While several different 'standards' may be in use, I was disipointed that none were included.

     

    I would have been happy with 2 different 'standards' offered as examples to contrast the different methods.

     

    I will review the code you mentioned and see if I can sift out how to turn my LED on and off.

     

    thanks

     

    -Mike

     

    Wednesday, October 8, 2008 4:30 PM
  • I'll just add my two cents. I can't tell you how important I think this issue is. It is the exact problem I struggled with for weeks (I still don't have it working perfectly). I think many people give up on MRDS because they can't get past this point.

     

    Examples of turning an LED on and off (setting or resetting a bit on a microcontroller) through a serial port and responding in any way to a pushed button would be invaluable.

     

    Thursday, October 9, 2008 4:13 PM
  • Hi Joe and Mike,

     

    Thanks for the feedback. I will try to put an example together. Would it be sufficient to have a service that just sends a byte array (or a string) and sends back every character it receives as a notification? This introduces some overhead in the processing of received data, but often the results from the serial device are a simple acknowledgement so the received data is only a couple of characters, e.g. servo controllers.

     

    Where it gets messy is if the device sends a lot of data from sensors. Then there are definite "packets" of data that should really be accumulated before returning the packets as a notifications. If you have control over the robot code, then you can use something like a carriage return to indicate the end of a packet. Alternatively, all packets can be a fixed size.

     

    What do you guys think? I'm open to suggestions on this and we can see if we can come up with a useable serial implementation. My only concern is that it might not actually fit any real situations. However, as an example people might be able to modify it themselves.

     

    Just bear in mind that some microcontrollers cannot do full duplex properly and only have an input buffer of one or two characters. So if the microcontroller is busy, it might drop characters. You protocol needs to take this into account.

     

    Trevor

    Thursday, October 9, 2008 5:22 PM
  • Don't let it get messy. The complexities of multiple sensors can be worked out later. What's needed is just something to get started.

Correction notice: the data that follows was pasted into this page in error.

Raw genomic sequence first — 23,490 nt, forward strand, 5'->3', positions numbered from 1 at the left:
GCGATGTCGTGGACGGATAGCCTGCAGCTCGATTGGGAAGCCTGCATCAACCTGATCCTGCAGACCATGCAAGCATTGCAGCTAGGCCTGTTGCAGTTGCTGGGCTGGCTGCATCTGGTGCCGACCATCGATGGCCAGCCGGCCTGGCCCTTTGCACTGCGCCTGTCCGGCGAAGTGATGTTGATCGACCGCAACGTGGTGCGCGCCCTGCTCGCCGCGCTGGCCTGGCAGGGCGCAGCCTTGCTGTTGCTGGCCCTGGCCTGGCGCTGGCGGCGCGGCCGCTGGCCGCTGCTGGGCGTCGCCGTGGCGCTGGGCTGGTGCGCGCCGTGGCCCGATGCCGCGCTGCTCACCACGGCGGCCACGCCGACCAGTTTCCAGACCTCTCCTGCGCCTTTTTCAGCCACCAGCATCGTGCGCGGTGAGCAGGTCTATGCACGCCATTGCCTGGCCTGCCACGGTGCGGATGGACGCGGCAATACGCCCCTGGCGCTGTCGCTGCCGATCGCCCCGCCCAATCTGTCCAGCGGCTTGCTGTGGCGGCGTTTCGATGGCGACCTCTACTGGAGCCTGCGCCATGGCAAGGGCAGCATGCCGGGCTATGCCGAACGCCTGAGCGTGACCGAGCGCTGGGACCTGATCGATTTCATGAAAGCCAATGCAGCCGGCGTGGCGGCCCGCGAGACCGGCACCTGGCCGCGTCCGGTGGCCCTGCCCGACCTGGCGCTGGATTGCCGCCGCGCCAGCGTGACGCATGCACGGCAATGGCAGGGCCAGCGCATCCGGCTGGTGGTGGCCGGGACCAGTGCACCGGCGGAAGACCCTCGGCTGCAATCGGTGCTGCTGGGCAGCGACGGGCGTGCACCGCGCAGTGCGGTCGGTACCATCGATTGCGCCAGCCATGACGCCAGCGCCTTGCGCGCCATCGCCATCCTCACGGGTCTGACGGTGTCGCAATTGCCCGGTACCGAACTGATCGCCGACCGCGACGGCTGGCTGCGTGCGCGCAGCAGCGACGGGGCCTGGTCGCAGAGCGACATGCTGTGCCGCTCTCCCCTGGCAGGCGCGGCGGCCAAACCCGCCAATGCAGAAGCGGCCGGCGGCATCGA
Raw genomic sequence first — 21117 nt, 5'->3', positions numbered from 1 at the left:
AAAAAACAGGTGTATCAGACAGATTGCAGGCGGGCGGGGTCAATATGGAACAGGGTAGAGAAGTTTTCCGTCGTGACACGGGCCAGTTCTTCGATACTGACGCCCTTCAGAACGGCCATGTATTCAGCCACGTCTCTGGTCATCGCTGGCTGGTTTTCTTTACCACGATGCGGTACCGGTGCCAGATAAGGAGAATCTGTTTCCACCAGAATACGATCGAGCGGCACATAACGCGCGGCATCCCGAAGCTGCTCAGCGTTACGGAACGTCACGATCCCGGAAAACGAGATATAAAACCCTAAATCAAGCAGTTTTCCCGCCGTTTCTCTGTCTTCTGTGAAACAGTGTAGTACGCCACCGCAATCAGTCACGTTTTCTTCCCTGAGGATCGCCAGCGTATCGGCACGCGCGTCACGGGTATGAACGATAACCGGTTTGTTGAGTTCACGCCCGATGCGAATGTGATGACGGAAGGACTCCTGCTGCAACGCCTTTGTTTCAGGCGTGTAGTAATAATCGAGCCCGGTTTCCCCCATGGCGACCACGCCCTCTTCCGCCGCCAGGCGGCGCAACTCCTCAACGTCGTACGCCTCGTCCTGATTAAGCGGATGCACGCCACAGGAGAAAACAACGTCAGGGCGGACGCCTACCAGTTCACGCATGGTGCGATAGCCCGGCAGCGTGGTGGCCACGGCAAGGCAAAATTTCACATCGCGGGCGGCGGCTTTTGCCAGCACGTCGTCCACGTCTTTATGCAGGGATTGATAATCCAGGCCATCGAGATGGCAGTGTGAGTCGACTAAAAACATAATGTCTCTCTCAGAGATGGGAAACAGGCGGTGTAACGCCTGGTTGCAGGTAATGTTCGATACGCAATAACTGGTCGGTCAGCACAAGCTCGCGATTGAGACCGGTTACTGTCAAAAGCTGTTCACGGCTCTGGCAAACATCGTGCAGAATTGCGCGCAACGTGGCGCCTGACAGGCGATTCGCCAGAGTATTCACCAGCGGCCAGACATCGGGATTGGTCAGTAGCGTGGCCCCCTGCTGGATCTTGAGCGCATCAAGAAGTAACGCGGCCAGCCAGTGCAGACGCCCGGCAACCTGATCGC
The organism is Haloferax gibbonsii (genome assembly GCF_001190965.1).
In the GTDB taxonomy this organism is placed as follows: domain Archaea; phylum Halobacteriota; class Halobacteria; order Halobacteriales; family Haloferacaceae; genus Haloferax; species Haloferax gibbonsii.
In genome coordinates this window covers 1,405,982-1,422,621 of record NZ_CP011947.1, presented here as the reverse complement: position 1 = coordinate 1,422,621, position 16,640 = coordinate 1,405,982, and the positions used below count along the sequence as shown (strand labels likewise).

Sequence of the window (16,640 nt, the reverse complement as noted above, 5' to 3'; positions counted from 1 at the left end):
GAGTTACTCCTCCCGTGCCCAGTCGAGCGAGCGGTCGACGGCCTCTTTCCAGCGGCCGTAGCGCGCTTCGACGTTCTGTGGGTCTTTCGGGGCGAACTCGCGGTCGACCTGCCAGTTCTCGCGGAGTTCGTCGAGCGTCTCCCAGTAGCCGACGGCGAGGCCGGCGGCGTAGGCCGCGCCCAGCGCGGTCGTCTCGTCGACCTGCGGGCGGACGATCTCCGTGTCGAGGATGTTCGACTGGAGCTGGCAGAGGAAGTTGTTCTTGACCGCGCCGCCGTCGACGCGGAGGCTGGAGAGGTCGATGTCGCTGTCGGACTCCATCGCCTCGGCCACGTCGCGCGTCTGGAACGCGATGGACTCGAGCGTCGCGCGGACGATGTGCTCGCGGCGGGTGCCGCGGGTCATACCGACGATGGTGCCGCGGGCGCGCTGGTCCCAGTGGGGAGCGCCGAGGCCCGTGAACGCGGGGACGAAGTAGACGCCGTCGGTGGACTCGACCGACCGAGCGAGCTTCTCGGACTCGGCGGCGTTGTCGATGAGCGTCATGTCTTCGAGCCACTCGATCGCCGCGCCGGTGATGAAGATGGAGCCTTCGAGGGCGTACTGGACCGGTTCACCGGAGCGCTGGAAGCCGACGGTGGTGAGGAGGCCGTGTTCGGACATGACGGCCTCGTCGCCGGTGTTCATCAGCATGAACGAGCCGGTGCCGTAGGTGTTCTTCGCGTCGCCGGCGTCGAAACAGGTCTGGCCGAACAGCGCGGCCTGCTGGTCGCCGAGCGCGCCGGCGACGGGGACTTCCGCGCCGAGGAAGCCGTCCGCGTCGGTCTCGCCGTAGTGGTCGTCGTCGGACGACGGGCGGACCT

1. Send a message to the micro controller that just assumes that the microcontroller will know what to do with it. The message can be as little as one byte (that's what I did).

     

    2. Show how to handle the results, a. The microcontroller echoed the message, b. Nothing came back because the microcontroller was busy doing something else, c. The microconroller sent back an acknowledgment, or d. The microcontroller echoed the message and sent an acknowledment

     

    None of this really has anything to do with MRDS. You could do this without using MRDS at all. The thing is, it's very hard to get interested in all the things that make MRDS powerful when you can't get it to do anything at all. You have to work up to the full power of MRDS but the first step is the hardest.

    Monday, October 13, 2008 5:14 PM
  • Hi Joe,

     

    1. This is easy (as you no doubt know already). Sending will block, but if the baud rate is high enough the time delay is minimal. You might want to implement a queue, but it is probably not necessary if your code always waits for a response anyway.

     

    2.

    (a) You can read a character from the serial port. This ties up a thread so the only trick is to make sure you have enough available threads. However, if there is no reply then this will hang forever. That's why (b) is more sensible.

    (b) Read with timeout. The Serial Port will do this for you too. So either you get a timeout or you get your character.

    (c) Not a lot different to (b) except maybe more than one character.

    (d) Same as (c) - it's just a bunch of characters.

     

    What needs to be done is to wrap some serial port code in a service. There should be a request to send a byte, maybe another request to send a string.

     

    You could make the request wait for the response from the microcontroller, provided that the time interval involved is short, say a second or less. Then it can send back whatever is received as the response.

     

    The responses could also come back as notifications. This gets a bit tricky. You send a message and get an immediate response to say it has been sent. Now you get notifications (at some time in the future) either for each character (which might be an unnecessary overhead) or as a whole message in the case of (c) or (d) above. A timeout can also be sent as a notification.